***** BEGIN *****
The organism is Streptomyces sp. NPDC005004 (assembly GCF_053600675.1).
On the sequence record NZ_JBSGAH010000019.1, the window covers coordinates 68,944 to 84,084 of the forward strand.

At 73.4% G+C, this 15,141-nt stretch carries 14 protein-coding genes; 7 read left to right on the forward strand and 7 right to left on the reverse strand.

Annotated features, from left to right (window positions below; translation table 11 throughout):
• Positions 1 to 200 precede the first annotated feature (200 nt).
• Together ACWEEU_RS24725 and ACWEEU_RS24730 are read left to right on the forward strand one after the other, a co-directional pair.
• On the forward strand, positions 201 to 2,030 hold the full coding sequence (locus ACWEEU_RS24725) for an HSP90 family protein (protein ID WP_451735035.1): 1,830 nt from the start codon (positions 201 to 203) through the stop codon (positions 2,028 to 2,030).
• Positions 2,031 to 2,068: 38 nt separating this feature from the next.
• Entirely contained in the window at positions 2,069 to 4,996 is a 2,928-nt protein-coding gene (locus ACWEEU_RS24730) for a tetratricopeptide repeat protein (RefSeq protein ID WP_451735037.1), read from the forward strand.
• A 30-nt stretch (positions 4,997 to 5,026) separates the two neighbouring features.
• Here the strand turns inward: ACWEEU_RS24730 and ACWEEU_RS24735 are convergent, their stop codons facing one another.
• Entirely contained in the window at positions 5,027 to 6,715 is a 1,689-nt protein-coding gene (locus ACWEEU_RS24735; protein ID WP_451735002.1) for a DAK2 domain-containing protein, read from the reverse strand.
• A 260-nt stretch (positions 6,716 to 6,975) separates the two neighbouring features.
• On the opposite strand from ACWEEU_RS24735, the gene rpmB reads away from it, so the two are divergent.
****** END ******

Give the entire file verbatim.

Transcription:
The organism is Streptomyces sp. NPDC005004 (assembly GCF_053600675.1).
On the sequence record NZ_JBSGAH010000019.1, the window covers coordinates 68,944 to 84,084 of the forward strand.

At 73.4% G+C, this 15,141-nt stretch carries 14 protein-coding genes; 7 read left to right on the forward strand and 7 right to left on the reverse strand.

Annotated features, from left to right (window positions below; translation table 11 throughout):
• Positions 1 to 200 precede the first annotated feature (200 nt).
• Together ACWEEU_RS24725 and ACWEEU_RS24730 are read left to right on the forward strand one after the other, a co-directional pair.
• On the forward strand, positions 201 to 2,030 hold the full coding sequence (locus ACWEEU_RS24725) for an HSP90 family protein (protein ID WP_451735035.1): 1,830 nt from the start codon (positions 201 to 203) through the stop codon (positions 2,028 to 2,030).
• Positions 2,031 to 2,068: 38 nt separating this feature from the next.
• Entirely contained in the window at positions 2,069 to 4,996 is a 2,928-nt protein-coding gene (locus ACWEEU_RS24730) for a tetratricopeptide repeat protein (RefSeq protein ID WP_451735037.1), read from the forward strand.
• A 30-nt stretch (positions 4,997 to 5,026) separates the two neighbouring features.
• Here the strand turns inward: ACWEEU_RS24730 and ACWEEU_RS24735 are convergent, their stop codons facing one another.
• Entirely contained in the window at positions 5,027 to 6,715 is a 1,689-nt protein-coding gene (locus ACWEEU_RS24735; protein ID WP_451735002.1) for a DAK2 domain-containing protein, read from the reverse strand.
• A 260-nt stretch (positions 6,716 to 6,975) separates the two neighbouring features.
• On the opposite strand from ACWEEU_RS24735, the gene rpmB reads away from it, so the two are divergent.